And IMHO the digital future in Germany is rather hindered by a risk-averse and a bit old-fashioned culture than by data minimization ūüėČ

Do Not Track Blog & Linkography

German and French¬†TV channels¬†founded¬†Do Not Track – a very informative blog¬†about privacy and big data with the goal to raise awareness and provide transparency. They call themselves “A personalized documentary series about privacy and the web economy”. The latest article is about Apple and Google participating in a confidential spy summit in a remote English mansion. They also published¬†some¬†hints on how to protect privacy on your smartphone.

I case you are further interested in trustful mobile Apps for users and related instructions for developers the Guardian Project is a good source.

Privacy is not only about laws …

… it is about ethical principles and providing full transparency and choice.


I was reminded of¬†that when I walked by¬†Martin Luther Jr.’s memorial in Washington DC last week and thought about if currently¬†justice with transparency and choice is still present and in how far capitalism already undermines fundamental laws and even democracy. Often companies try everything to gain financial advantage – not only by challenging or influencing privacy laws by their lobbyists.

Also the defense industry selling their weapons to unstable countries to raise their profit and afterwards wondering that it is war again. Or clothing industry producing in countries like Bangladesh with poorly paid workers and terrible safety in place which already led to the death of many workers caused by fires or collapsing roofs. I sometimes wonder if capitalism and acquisitiveness has grown too strong or if people just don’t understand the interconnections.

What do you think?

Germans willing to pay 900 million Euro for Privacy

35% of all Germans would be willing to pay for a guarantee that their data is being used according to their wishes and not for profit without consent according to a study of the German Institute for Trust and Security on the Internet (DIVSI). And there would be even more, but many think even though they would pay it cannot be guaranteed that their data is not misused. The average payment would be 41 Euro which results in the sum of 900 million.


Source: DIVSI

The chart shows that 85% think that the misuse of personal data should be followed and prosecuted harder and 84% want that foreign Internet companies have to comply to German laws. Thus, the European Data Protection reform is definitely overdue.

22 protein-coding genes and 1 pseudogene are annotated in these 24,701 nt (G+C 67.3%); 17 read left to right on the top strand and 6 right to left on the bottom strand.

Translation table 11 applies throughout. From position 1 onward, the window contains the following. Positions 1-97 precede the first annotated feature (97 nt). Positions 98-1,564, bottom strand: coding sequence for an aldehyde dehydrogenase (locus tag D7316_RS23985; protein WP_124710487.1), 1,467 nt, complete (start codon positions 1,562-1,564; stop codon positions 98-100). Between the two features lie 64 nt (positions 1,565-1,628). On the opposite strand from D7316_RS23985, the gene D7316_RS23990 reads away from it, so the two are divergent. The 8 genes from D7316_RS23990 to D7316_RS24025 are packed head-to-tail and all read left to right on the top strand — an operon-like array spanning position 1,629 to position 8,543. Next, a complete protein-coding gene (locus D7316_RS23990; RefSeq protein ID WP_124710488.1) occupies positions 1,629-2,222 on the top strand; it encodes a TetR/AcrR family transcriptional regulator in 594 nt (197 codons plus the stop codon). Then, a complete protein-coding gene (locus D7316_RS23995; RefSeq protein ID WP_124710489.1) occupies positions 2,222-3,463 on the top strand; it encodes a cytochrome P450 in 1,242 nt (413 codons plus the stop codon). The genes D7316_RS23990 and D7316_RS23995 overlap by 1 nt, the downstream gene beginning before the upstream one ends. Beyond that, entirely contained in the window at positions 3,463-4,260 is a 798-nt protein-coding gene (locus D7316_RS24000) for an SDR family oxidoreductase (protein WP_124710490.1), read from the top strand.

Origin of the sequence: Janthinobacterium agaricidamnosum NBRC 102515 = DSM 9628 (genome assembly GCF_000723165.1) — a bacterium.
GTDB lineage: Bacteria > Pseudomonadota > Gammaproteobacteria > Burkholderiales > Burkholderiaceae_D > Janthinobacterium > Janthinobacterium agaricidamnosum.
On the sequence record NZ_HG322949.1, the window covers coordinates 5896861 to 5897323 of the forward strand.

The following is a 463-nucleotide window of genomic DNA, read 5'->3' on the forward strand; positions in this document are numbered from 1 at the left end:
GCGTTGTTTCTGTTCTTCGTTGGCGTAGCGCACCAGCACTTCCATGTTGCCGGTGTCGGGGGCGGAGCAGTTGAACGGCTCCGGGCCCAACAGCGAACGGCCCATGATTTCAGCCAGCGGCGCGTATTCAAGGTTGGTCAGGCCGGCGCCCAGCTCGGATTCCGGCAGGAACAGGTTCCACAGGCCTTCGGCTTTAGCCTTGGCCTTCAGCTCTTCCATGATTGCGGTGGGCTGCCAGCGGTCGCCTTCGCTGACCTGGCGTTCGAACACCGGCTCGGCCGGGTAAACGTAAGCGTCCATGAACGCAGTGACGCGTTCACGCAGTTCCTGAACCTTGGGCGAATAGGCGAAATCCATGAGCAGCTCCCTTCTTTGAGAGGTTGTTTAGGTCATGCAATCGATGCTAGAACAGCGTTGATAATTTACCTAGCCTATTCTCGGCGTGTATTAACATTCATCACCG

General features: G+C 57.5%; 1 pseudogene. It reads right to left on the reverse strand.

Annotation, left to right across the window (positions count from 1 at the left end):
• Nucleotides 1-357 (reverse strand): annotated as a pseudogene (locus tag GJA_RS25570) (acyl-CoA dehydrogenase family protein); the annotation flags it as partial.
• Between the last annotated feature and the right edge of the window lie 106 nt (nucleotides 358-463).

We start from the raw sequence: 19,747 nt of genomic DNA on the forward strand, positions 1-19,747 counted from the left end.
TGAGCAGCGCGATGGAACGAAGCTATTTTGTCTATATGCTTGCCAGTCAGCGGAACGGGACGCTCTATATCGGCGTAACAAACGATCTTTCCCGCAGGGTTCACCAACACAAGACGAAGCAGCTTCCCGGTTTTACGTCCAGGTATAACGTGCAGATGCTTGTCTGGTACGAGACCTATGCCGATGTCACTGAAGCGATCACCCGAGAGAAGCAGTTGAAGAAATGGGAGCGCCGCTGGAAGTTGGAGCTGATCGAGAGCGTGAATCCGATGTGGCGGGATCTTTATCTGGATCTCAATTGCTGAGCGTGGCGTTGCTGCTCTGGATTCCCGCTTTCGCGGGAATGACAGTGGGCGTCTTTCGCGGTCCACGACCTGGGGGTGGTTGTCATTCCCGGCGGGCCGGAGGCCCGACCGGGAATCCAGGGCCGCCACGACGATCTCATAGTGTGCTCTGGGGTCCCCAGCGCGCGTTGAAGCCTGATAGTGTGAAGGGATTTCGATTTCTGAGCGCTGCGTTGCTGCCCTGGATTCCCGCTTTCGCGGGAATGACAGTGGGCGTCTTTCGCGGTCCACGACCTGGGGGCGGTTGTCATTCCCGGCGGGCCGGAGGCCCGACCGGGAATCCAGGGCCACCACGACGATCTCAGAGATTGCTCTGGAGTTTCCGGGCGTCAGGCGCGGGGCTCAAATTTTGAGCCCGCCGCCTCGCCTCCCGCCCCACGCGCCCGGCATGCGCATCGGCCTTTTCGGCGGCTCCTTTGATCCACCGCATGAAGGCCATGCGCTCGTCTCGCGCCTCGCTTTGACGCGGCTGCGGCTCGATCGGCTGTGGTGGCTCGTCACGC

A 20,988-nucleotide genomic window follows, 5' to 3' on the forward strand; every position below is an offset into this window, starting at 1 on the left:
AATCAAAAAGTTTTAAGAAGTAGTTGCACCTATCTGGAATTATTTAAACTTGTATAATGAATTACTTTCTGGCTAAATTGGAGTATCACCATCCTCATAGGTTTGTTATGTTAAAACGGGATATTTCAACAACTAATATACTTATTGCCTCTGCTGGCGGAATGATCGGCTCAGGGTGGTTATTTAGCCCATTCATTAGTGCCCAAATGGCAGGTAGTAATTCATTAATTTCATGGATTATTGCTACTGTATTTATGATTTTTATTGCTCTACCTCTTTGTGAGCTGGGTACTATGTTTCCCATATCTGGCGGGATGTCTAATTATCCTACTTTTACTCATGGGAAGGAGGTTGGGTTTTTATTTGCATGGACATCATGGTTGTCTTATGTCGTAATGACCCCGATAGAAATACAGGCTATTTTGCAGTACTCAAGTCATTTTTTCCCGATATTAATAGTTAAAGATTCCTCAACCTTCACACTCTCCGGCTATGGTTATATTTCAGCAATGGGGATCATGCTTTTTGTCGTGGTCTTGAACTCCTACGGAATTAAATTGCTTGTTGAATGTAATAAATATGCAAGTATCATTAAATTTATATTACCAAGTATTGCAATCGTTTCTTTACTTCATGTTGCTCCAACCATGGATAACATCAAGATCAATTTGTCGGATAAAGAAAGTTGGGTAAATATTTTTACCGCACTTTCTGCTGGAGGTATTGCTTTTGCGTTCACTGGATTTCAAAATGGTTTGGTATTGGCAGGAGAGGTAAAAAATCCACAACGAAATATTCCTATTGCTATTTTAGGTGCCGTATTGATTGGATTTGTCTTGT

Encryption not sufficient to protect personal data

I could hardly believe it when I read the latest developments on the negotiations of the EU Data Protection Regulation in an article on the German heise news site. Of course it is nice to hear that there is progress at all, but the suggestion to skip noticing the authorities in case of an incident if the data has been stored encrypted is nonsense. Encryption is an important bit in the puzzle, but it does not protect against many threats. It mainly helps if the device (server) is turned off or during data transfer. It does not help against most common problems like application vulnerabilities, unpatched servers, weak authentication or insecure passwords. A device might be easily hacked even though the¬†data is encrypted. Trusting in encryption alone is like trusting in your car’s security systems like the airbag only and not caring about traffic rules or speed limits: it won’t function.

Hopefully data protection experts do not let them influence too much by lobbyists and listen a bit more to people understanding how personal data is protected in real-life scenarios by a comprehensive approach supported by technology and processes.

IPEN workshop Berlin


On Friday the first workshop of the Internet Privacy Engineering Network (IPEN) took place in Berlin State Parliament with leading data protection experts like Peter Hustinx (European Data Protection Supvervisor, EDPS), Peter Schaar (EAID), and several Data Protection Authority (DPA) representatives from all over Europe. IPEN was founded by Achim Klabunde (Head of IT Policy of the EDPS) and aims to build privacy into everyday tools and bring legal people and engineers closer together. George Danezis from the University College London said he never saw so many legal experts and engineers at one table and that this is promising to push privacy in software engineering. Carlo from Lynx stated that the internet is broken and surveillance cannot be prevented as long as we have insecure protocols.

Anyway there are much more things to improve besides protocols and quick wins possible to reduce the misuse of personal data as performed by many companies nowadays. We from OWASP presented our initial version of the Top 10 Privacy Risks that provides engineers and business architects guidance and raises awareness for common privacy risks in web applications.

IPEN decided beside others to develop a privacy cookbook for engineers and one for business architects and to start a project to boost secure communication for several channels like email and sms. Further information about the event was published in a press release and on Twitter.